Publish Date:November 17, 2023
News Roundup: Trump’s Authoritarian Impulses
As fake electors face criminal charges in Georgia and Michigan, Nevada Attorney General Aaron Ford is reportedly also investigating the Trump supporters who signed certificates falsely claiming the former president won the state in 2020. Politico reported this week that investigators have questioned individuals about the state’s six fake electors, including asking about any documents created as part of the scheme to keep Trump in power.
- American Oversight first obtained the fake electoral certificates submitted by Trump supporters in Nevada and six other states. We also obtained communications from early January 2021 showing officials from the National Archives alerting governors’ offices about the effort.
- Our investigation of the election denial movement revealed how several fake electors have been active in the effort to cast doubt on the integrity of U.S. election processes.
The authoritarian streak present in both Trump’s attempt to overturn a free and fair election and throughout his presidency was echoed in alarming comments he made last week.
- In a Veterans Day speech, Trump pledged to “root out” his political opponents and called them “vermin,” echoing dictators like Adolf Hitler and Benito Mussolini.
- On Tuesday, Trump shared an anonymous social media comment calling for the New York attorney general and the judge handling his civil fraud trial to be placed under “citizen’s arrest.”
- The New York Times recently reported on Trump’s plans to expand and intensify the draconian immigration policies he implemented in his first term if he were to be reelected.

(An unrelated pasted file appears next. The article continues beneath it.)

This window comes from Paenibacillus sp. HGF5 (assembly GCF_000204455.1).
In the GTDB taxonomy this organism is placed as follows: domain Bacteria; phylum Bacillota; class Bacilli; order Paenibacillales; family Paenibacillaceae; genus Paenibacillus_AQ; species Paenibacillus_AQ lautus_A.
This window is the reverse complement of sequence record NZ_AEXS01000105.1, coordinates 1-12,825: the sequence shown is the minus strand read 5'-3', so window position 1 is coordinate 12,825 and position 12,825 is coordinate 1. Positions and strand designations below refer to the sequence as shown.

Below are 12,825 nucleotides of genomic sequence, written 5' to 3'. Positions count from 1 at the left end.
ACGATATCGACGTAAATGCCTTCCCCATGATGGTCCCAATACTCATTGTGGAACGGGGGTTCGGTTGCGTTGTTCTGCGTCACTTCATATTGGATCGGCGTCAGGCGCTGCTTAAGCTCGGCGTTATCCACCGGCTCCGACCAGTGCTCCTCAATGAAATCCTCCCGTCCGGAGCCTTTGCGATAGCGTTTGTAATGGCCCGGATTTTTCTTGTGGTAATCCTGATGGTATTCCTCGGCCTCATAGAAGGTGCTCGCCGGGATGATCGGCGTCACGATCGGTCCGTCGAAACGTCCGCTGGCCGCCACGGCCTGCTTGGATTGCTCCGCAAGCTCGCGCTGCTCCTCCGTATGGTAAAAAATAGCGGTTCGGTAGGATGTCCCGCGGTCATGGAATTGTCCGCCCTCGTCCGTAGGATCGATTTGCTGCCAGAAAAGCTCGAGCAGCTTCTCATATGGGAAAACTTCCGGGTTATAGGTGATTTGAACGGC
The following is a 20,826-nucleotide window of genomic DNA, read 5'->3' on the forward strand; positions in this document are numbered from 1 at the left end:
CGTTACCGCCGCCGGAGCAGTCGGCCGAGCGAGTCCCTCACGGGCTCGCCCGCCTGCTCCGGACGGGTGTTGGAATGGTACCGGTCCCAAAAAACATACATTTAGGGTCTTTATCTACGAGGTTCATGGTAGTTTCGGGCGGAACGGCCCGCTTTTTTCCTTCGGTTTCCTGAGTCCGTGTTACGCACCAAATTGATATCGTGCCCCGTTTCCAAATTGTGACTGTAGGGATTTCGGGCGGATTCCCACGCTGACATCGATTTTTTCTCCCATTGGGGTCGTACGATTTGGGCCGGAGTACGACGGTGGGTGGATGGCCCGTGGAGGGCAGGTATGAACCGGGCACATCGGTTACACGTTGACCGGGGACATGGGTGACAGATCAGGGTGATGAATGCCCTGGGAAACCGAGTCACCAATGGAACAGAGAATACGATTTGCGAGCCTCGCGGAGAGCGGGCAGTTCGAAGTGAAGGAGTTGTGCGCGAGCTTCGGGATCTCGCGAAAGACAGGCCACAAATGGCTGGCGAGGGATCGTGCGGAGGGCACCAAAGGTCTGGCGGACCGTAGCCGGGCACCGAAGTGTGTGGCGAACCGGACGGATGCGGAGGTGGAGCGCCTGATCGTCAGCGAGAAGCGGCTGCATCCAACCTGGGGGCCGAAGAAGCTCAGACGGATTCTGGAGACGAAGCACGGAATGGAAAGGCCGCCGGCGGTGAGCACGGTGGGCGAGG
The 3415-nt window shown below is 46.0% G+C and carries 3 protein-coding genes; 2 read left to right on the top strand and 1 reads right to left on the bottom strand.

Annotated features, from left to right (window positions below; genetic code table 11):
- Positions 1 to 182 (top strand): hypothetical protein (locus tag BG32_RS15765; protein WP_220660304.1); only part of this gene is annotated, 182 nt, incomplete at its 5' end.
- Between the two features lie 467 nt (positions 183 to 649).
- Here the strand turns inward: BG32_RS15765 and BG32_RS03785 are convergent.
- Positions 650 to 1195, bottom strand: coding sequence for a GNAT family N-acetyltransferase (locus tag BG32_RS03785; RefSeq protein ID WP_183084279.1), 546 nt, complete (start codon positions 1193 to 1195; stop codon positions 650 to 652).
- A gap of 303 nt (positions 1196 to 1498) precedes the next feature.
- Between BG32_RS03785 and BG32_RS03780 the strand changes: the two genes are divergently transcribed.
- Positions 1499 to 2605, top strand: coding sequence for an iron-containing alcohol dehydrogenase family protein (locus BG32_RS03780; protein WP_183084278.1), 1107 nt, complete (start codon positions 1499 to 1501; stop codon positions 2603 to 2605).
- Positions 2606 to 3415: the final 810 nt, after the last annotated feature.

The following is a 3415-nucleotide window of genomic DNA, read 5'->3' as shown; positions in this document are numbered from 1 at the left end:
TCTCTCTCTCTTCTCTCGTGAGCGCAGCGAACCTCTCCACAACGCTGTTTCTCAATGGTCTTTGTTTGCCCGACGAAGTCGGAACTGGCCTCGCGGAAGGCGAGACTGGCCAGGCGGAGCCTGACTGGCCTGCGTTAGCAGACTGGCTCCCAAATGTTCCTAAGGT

Our investigations into the Trump administration shed light on the former president’s willingness to abuse his power for personal or political gain.
- Records we obtained related to the Trump administration’s family separation policy provided further evidence of the lack of adequate planning for reuniting separated families. The documents, including emails in which Jeff Sessions, Trump’s first attorney general, praised the policy’s results, can be seen in this detailed timeline.
- The Trump administration also implemented a travel ban for several Muslim-majority countries in 2017. We uncovered records showing the involvement of White House Senior Adviser Stephen Miller in creating the policy, and created a timeline of Miller’s influence.
- Trump repeatedly and publicly called for the Justice Department to investigate his perceived enemies in a disturbing effort to politicize our nation’s law enforcement agencies. John Durham’s investigation into the origins of the FBI’s Trump-Russia investigation is a prime example: We obtained documents revealing that former Attorney General William Barr, who had selected Durham to lead the investigation, had met frequently with Durham in the weeks directly after the Mueller investigation ended — 18 times in seven months.
- Trump’s penchant for using the presidency to line his own pockets was also a hallmark of his time in office. We’ve uncovered hundreds of pages of documents that provide details about how much taxpayer money went to his business; most recently, we found that the Pentagon had spent nearly $1 million at Trump properties from July 2017 to November 2019.
On the Records
Supreme Court Ethics